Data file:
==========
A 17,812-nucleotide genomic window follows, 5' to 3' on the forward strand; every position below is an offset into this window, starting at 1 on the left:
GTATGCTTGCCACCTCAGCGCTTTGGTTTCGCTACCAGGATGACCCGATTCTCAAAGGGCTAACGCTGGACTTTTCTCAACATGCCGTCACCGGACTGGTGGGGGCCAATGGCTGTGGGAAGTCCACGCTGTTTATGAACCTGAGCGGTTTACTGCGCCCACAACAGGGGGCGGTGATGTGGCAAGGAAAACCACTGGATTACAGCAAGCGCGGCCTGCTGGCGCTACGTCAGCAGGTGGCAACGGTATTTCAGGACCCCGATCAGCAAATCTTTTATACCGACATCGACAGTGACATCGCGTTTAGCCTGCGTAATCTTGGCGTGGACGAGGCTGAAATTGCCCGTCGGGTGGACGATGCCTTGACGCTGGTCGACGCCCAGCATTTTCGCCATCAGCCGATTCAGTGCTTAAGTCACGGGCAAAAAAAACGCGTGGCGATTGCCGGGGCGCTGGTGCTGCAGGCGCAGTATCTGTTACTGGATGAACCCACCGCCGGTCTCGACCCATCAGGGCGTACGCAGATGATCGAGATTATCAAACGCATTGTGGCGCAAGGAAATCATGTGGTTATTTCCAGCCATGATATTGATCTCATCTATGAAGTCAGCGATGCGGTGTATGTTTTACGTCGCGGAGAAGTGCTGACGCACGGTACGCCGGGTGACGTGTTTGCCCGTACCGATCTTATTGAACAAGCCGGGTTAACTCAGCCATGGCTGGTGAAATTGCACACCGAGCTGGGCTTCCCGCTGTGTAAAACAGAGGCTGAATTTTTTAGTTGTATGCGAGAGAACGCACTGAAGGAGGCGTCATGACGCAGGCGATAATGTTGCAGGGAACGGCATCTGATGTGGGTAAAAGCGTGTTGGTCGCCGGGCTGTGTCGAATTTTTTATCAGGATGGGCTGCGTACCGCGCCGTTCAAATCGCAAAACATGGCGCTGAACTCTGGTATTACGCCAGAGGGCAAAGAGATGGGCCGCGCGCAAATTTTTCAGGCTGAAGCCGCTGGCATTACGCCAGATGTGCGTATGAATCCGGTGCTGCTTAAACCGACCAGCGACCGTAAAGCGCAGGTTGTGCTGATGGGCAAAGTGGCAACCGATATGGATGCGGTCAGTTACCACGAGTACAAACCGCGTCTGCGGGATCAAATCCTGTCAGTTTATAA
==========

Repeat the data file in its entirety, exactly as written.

A 17,812-nucleotide genomic window follows, 5' to 3' on the forward strand; every position below is an offset into this window, starting at 1 on the left:
GTATGCTTGCCACCTCAGCGCTTTGGTTTCGCTACCAGGATGACCCGATTCTCAAAGGGCTAACGCTGGACTTTTCTCAACATGCCGTCACCGGACTGGTGGGGGCCAATGGCTGTGGGAAGTCCACGCTGTTTATGAACCTGAGCGGTTTACTGCGCCCACAACAGGGGGCGGTGATGTGGCAAGGAAAACCACTGGATTACAGCAAGCGCGGCCTGCTGGCGCTACGTCAGCAGGTGGCAACGGTATTTCAGGACCCCGATCAGCAAATCTTTTATACCGACATCGACAGTGACATCGCGTTTAGCCTGCGTAATCTTGGCGTGGACGAGGCTGAAATTGCCCGTCGGGTGGACGATGCCTTGACGCTGGTCGACGCCCAGCATTTTCGCCATCAGCCGATTCAGTGCTTAAGTCACGGGCAAAAAAAACGCGTGGCGATTGCCGGGGCGCTGGTGCTGCAGGCGCAGTATCTGTTACTGGATGAACCCACCGCCGGTCTCGACCCATCAGGGCGTACGCAGATGATCGAGATTATCAAACGCATTGTGGCGCAAGGAAATCATGTGGTTATTTCCAGCCATGATATTGATCTCATCTATGAAGTCAGCGATGCGGTGTATGTTTTACGTCGCGGAGAAGTGCTGACGCACGGTACGCCGGGTGACGTGTTTGCCCGTACCGATCTTATTGAACAAGCCGGGTTAACTCAGCCATGGCTGGTGAAATTGCACACCGAGCTGGGCTTCCCGCTGTGTAAAACAGAGGCTGAATTTTTTAGTTGTATGCGAGAGAACGCACTGAAGGAGGCGTCATGACGCAGGCGATAATGTTGCAGGGAACGGCATCTGATGTGGGTAAAAGCGTGTTGGTCGCCGGGCTGTGTCGAATTTTTTATCAGGATGGGCTGCGTACCGCGCCGTTCAAATCGCAAAACATGGCGCTGAACTCTGGTATTACGCCAGAGGGCAAAGAGATGGGCCGCGCGCAAATTTTTCAGGCTGAAGCCGCTGGCATTACGCCAGATGTGCGTATGAATCCGGTGCTGCTTAAACCGACCAGCGACCGTAAAGCGCAGGTTGTGCTGATGGGCAAAGTGGCAACCGATATGGATGCGGTCAGTTACCACGAGTACAAACCGCGTCTGCGGGATCAAATCCTGTCAGTTTATAA